A group of engineers and space enthusiasts from the Moscow University of Mechanical Engineering has reached the goal of a crowdfunding project that could change the night sky for a while. The team’s “Mayak” (Beacon) satellite project has raised enough money to launch into orbit what amounts to an orbital nightlight — a solar-synchronized satellite that will deploy a 16-square-meter tetrahedral reflector. The reflector bounces the sun’s rays back to Earth as it orbits the Earth, making it brighter than any star in the night sky.
The team behind Mayak (which translates as “Beacon”) has raised 1.72 million rubles ($23,000) on Russian crowdfunding site Boomstarter (which looks suspiciously like Kickstarter). According to the group’s page, Russian aerospace company Roscosmos has “confirmed the possibility of (Mayak) being added to a launch on a Soyuz-2 rocket in mid-2016.” The planned launch also carries the Canopus-B-IR satellite, an Earth observation satellite for monitoring wildfires.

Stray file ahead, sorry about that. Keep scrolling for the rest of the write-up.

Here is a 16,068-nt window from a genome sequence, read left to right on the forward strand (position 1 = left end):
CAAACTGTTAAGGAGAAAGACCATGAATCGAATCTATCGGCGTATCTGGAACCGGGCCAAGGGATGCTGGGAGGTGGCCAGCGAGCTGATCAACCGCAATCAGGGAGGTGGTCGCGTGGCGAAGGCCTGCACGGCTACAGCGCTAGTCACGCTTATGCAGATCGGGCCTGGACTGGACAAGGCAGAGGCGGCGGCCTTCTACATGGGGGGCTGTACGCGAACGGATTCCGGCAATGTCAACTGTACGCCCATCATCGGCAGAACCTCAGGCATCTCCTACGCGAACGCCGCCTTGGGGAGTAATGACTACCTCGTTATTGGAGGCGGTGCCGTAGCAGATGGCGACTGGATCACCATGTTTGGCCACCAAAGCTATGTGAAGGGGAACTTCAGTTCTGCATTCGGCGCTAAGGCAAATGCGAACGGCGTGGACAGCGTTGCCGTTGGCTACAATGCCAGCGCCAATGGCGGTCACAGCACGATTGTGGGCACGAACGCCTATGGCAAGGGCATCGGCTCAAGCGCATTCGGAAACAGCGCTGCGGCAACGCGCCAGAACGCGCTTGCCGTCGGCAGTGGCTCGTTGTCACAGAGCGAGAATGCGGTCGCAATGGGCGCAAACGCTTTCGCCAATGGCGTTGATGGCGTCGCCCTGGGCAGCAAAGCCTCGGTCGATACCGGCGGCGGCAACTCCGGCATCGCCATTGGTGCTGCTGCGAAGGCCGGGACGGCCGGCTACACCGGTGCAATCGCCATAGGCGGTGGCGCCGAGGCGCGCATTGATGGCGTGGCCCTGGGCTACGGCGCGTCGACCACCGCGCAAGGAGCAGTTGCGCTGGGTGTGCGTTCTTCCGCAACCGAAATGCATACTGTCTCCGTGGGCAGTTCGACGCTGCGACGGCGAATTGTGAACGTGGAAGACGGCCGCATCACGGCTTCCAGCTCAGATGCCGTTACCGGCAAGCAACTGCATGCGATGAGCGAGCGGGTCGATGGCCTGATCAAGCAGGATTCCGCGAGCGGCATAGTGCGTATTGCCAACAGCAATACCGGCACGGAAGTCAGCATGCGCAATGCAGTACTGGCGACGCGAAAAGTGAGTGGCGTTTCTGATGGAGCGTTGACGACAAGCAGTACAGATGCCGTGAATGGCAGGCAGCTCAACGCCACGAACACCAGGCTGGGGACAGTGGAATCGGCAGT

Like most crowdfunding efforts, it comes with a mobile app, which allows users to see the satellite’s location at any time. And it also has far-reaching goals – its next goal is to fund the construction of a model of Mayak for the Moscow Museum of Cosmonautics. After that, the team hopes to build an experimental atmospheric braking system that would help Mayak (and possibly other future satellites) re-enter the atmosphere and be recovered without the use of retro rockets.
Russia has researched even larger reflectors in the past. In 1993, a Progress freighter bound for the Mir space station carried the Znamya (“Banner”), a 20-meter diameter reflective disc made of plastic covered in aluminum. While also intended to test the feasibility of solar sails, Znamya was an experiment in orbital lighting—using orbiting mirrors to illuminate parts of the Earth (or even entire cities) at night with reflected sunlight. The idea behind the program was that a collection of orbiting mirrors could be used to extend the length of daylight hours for harvesting, major construction projects and disaster relief operations, a concept originally conceived by German space theorist Hermann Oberth (a of the founders of modern rocketry) in the 1920s.